Profiteering from the Manson murders hasn’t been subtle. There have been numerous books written about the cult leader and his followers, the most famous being “Helter Skelter: The True Story of the Manson Murders,” penned by Vincent Bugliosi, who was the prosecutor on the case. Since his incarceration, Charles Manson has self-propagated his mythology by giving dozens of interviews and writing a biography. Cultural obsession has turned him into a brand. A lock of Manson’s hair sells for $800.
9. BTK Killer’s Envelope and a Drawing of “Factor X” -$3,000
The BTK Killer (Dennis Rader) murdered 10 people between 1974 and 1991, before the taunting letters he sent to police led to his capture in 2005. Blind, Torture, Kill –that’s what the BTK acronym stands for, and it’s also what Rader did to his victims. “Factor X” is the demon/creature that Rader told police made him kill. After his sentence, the BTK killer’s possessions started appearing on auction websites. A BTK envelope containing a drawing of “Factor X” retailed for $3,000.
8. John Wayne Gacy Clown Paintings – $200-$20,000
John Wayne Gacy was one of America’s most notorious and prolific serial killers. Between 1972 and 1978, Gacy is said to have murdered at least 33 teenage boys, 26 of which were buried in a crawlspace in his Norwood Park Township home in Chicago, Illinois.
Gacy was a businessman and community volunteer. He joined the Moose Club, where members dressed up as clowns and performed at local parades and fundraising events. After his arrest, the media dubbed Gacy “The Killer Clown.”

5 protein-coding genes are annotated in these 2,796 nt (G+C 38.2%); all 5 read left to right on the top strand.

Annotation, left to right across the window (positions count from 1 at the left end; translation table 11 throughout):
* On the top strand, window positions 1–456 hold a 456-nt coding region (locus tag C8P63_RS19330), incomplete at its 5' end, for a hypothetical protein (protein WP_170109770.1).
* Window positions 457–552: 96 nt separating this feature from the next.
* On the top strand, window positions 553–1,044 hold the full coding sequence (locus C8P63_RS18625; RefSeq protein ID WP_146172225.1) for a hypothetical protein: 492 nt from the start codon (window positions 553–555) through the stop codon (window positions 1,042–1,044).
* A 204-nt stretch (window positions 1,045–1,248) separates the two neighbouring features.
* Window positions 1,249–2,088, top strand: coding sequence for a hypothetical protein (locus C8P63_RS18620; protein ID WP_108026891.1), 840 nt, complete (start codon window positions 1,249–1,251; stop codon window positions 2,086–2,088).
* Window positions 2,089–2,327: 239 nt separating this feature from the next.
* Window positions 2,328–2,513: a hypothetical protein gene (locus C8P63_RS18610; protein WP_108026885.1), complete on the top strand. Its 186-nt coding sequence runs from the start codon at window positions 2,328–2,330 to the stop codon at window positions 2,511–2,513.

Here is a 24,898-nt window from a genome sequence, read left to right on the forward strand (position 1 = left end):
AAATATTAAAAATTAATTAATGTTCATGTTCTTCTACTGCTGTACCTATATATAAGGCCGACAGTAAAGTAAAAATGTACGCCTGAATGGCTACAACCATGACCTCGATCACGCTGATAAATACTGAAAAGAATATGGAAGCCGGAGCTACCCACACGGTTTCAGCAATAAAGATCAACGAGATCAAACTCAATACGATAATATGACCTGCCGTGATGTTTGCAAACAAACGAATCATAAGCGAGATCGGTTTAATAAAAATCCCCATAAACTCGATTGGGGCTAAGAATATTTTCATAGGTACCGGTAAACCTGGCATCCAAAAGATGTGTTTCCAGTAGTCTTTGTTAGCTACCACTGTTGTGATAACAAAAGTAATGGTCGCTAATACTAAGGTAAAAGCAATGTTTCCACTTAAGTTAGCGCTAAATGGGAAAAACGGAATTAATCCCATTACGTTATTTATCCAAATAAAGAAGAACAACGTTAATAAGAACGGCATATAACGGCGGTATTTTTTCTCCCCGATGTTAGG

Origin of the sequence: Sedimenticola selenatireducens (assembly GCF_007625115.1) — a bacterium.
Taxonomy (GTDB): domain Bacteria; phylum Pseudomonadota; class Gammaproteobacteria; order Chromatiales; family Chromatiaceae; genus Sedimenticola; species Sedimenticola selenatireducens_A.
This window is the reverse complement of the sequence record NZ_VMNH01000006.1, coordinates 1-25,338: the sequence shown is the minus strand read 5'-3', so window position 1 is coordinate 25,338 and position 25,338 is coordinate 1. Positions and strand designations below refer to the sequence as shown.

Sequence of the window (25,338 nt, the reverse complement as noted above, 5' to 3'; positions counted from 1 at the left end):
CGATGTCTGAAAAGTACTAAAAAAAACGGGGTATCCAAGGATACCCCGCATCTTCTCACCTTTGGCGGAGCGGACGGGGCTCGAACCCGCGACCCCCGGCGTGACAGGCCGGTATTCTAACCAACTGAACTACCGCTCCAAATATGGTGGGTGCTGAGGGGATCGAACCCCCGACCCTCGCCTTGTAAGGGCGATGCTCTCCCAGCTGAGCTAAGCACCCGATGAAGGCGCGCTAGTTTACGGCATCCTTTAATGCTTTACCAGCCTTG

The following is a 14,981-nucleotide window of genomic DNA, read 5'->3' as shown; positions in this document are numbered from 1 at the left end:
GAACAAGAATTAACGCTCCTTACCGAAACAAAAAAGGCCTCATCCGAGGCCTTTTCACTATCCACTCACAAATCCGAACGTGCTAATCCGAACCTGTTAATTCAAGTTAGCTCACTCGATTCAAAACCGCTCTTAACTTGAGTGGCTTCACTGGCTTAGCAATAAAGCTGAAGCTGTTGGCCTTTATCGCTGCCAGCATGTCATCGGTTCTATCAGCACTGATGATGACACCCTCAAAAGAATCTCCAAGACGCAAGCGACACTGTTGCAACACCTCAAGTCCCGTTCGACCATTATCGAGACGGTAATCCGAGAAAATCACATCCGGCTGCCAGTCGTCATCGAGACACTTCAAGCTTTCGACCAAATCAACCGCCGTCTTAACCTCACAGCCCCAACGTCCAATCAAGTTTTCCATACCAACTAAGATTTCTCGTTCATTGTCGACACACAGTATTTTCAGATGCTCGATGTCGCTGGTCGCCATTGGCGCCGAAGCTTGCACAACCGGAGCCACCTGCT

When Gacy was on death row, he painted –much of his artwork depicted clowns- and after his execution in 1994, his lawyer auctioned his work. Some of the paintings were purchased and destroyed by family members of Gacy’s victims, while others ended up in the hands of private collectors. In 2011, a Las Vegas art coordinator came under fire for hosting an exhibit and charity sale of Gacy’s work entitled: “Multiples: The Artwork of John Wayne Gacy.” A self -portrait called “Pogo the Clown” was listed at $4,500, but Gacy’s work is said to have auctioned for $20,000.
7. The Unabomber’s Hoodie and Sunglasses – $20,000
Between 1978 and 1995, Ted Kaczynski killed three and injured 23 when he embarked on a nationwide bombing campaign. The Unabomber is America’s most famous homegrown terrorist; other than his bloody mail bomb crusade, Ted Kaczynski is known for his social critiques against government, industrialization and technology.